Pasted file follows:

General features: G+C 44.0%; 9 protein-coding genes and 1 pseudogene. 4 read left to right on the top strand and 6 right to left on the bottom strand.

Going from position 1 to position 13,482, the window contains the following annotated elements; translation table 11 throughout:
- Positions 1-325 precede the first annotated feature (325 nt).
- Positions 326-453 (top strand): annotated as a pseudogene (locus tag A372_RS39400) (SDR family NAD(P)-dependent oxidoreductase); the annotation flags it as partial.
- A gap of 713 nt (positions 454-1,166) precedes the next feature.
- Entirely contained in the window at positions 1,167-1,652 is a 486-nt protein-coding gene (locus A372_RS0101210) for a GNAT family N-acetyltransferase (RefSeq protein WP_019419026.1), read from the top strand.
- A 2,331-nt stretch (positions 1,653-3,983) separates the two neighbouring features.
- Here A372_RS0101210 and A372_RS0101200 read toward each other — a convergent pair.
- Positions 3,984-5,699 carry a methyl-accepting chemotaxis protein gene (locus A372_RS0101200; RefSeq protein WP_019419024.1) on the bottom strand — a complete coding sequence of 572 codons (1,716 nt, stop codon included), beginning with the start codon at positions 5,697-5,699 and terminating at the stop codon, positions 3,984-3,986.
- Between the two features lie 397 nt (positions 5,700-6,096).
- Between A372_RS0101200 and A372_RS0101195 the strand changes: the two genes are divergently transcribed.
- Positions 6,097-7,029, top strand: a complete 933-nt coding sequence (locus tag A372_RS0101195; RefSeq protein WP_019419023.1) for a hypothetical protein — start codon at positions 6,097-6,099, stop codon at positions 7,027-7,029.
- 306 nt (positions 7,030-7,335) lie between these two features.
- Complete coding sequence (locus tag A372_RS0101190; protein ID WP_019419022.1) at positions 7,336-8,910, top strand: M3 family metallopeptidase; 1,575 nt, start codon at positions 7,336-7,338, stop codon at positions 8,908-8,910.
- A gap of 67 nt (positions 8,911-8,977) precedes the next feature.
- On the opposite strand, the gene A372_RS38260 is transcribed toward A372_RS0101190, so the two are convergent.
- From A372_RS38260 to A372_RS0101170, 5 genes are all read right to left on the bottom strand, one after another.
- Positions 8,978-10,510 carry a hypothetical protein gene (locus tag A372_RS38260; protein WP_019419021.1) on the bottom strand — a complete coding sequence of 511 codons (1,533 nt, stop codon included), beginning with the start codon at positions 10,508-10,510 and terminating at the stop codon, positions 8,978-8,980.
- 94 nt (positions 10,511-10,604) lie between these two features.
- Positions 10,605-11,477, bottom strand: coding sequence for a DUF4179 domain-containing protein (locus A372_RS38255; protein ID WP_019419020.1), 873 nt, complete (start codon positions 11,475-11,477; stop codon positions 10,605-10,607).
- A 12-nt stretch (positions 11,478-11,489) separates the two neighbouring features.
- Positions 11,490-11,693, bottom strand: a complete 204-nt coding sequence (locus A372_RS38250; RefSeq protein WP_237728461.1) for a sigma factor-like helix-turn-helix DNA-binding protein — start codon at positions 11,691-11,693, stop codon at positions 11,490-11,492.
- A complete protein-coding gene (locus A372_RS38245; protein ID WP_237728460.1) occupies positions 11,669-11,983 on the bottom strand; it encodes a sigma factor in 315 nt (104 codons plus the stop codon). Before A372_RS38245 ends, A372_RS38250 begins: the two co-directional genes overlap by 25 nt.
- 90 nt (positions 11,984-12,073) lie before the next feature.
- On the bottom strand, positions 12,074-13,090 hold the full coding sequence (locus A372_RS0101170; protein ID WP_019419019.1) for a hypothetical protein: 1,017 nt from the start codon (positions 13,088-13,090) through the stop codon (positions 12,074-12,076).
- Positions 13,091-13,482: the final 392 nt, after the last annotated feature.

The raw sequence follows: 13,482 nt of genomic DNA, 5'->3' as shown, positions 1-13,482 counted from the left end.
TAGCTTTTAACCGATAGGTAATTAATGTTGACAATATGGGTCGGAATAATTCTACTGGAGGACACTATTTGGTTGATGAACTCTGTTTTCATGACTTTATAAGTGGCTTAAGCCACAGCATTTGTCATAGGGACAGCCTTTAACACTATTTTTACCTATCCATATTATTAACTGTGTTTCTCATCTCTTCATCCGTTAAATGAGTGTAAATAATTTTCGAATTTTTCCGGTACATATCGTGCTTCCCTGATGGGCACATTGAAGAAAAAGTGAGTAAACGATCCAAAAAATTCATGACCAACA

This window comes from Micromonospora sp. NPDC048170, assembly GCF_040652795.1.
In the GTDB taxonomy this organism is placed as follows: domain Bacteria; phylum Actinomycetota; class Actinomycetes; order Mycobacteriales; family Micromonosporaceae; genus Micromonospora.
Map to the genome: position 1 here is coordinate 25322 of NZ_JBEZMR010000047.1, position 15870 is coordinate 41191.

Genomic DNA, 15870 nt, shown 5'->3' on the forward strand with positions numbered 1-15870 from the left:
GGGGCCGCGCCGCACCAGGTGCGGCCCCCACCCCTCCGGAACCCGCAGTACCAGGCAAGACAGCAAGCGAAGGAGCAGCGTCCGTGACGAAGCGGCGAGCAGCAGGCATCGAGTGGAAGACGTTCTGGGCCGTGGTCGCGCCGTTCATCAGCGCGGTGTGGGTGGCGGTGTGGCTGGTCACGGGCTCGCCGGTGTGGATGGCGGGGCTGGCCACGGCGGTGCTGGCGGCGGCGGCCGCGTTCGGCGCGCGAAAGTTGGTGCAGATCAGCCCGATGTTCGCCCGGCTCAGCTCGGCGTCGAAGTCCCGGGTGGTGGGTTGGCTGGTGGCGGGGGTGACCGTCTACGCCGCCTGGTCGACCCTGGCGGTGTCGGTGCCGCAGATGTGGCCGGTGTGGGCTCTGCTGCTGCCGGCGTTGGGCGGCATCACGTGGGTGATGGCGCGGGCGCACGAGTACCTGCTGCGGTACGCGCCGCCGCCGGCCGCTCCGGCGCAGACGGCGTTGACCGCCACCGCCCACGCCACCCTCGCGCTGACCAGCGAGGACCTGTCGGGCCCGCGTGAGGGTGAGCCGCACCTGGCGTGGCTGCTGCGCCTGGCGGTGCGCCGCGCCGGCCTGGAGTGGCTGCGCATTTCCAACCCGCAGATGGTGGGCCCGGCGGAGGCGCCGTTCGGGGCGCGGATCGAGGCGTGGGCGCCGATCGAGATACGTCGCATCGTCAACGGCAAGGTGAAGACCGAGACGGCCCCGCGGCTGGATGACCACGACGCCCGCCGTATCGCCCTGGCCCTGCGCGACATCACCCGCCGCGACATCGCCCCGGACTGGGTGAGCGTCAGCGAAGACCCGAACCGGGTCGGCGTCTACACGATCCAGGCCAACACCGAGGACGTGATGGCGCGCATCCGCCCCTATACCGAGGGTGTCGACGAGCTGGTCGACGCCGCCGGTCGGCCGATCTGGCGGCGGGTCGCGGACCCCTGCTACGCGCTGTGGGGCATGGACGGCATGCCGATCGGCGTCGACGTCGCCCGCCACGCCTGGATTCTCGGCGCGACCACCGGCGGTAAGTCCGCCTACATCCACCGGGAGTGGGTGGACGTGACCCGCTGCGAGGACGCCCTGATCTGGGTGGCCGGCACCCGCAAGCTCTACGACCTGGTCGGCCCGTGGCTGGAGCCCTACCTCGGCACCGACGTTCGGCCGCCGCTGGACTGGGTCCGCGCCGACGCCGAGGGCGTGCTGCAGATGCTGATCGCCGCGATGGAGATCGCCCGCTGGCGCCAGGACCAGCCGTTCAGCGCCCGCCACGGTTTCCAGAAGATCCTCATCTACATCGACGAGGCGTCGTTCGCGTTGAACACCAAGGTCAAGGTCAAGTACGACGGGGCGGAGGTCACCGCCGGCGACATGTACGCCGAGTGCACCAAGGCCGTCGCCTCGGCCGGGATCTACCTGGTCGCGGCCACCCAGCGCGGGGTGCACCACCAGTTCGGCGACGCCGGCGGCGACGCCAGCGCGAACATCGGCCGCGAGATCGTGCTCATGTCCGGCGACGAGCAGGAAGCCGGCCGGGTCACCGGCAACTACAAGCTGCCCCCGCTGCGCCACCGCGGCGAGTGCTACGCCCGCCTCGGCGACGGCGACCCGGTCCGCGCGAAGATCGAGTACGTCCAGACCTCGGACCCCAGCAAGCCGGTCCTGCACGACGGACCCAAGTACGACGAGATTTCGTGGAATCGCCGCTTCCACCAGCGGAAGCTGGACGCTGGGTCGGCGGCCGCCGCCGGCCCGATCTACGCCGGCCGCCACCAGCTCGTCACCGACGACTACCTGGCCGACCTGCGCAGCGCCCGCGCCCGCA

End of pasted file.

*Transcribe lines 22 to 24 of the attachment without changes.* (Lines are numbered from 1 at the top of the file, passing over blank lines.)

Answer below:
- Positions 11,490-11,693, bottom strand: a complete 204-nt coding sequence (locus A372_RS38250; RefSeq protein WP_237728461.1) for a sigma factor-like helix-turn-helix DNA-binding protein — start codon at positions 11,691-11,693, stop codon at positions 11,490-11,492.
- A complete protein-coding gene (locus A372_RS38245; protein ID WP_237728460.1) occupies positions 11,669-11,983 on the bottom strand; it encodes a sigma factor in 315 nt (104 codons plus the stop codon). Before A372_RS38245 ends, A372_RS38250 begins: the two co-directional genes overlap by 25 nt.
- 90 nt (positions 11,984-12,073) lie before the next feature.